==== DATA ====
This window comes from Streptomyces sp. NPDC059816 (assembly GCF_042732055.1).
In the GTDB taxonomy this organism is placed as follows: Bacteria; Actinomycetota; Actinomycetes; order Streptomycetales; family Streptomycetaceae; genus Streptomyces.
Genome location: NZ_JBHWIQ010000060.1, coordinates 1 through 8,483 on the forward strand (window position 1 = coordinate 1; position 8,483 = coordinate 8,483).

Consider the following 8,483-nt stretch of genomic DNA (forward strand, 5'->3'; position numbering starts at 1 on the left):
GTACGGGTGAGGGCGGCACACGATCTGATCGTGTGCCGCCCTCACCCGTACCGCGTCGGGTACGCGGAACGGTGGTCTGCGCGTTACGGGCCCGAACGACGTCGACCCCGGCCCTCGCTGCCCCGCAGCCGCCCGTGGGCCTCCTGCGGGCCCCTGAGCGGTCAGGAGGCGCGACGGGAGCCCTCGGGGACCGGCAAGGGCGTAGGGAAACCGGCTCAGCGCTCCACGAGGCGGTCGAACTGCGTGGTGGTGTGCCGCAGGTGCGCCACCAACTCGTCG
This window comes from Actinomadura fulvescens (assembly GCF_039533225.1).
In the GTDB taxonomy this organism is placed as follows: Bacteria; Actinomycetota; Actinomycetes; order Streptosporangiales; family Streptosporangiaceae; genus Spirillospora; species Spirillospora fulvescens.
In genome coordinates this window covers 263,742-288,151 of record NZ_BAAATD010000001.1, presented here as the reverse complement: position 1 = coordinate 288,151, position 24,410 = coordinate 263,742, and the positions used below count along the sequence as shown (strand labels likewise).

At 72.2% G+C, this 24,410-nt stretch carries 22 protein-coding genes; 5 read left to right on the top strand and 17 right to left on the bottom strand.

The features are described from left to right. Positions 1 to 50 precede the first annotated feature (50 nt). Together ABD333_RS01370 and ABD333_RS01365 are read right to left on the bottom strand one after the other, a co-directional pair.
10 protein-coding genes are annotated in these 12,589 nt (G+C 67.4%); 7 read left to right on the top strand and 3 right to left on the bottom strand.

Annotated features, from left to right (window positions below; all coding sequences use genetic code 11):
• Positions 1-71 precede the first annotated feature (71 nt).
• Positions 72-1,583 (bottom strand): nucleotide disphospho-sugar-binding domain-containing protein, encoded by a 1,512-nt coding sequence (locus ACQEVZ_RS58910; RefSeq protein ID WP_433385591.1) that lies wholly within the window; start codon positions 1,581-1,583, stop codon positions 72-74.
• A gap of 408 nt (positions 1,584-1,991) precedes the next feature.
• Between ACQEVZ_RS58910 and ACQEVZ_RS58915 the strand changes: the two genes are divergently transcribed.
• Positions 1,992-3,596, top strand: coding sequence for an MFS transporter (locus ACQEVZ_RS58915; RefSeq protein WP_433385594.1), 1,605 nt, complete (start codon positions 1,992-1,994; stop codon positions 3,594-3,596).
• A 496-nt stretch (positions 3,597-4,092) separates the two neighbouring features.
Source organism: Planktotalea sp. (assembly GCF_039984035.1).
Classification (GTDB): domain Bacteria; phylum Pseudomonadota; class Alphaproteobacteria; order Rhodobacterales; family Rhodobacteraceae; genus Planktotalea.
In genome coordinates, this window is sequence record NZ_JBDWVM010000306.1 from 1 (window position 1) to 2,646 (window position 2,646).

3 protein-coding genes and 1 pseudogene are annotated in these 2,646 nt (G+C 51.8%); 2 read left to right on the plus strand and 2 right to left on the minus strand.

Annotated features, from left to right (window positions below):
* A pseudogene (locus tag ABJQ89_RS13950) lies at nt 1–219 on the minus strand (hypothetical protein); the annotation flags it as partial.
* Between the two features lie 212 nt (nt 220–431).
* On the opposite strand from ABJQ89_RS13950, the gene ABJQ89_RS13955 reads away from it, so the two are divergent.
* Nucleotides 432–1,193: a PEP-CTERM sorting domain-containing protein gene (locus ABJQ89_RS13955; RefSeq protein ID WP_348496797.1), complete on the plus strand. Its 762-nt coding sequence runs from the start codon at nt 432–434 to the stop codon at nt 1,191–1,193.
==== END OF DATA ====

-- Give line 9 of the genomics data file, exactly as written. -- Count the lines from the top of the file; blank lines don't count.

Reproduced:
At 72.2% G+C, this 24,410-nt stretch carries 22 protein-coding genes; 5 read left to right on the top strand and 17 right to left on the bottom strand.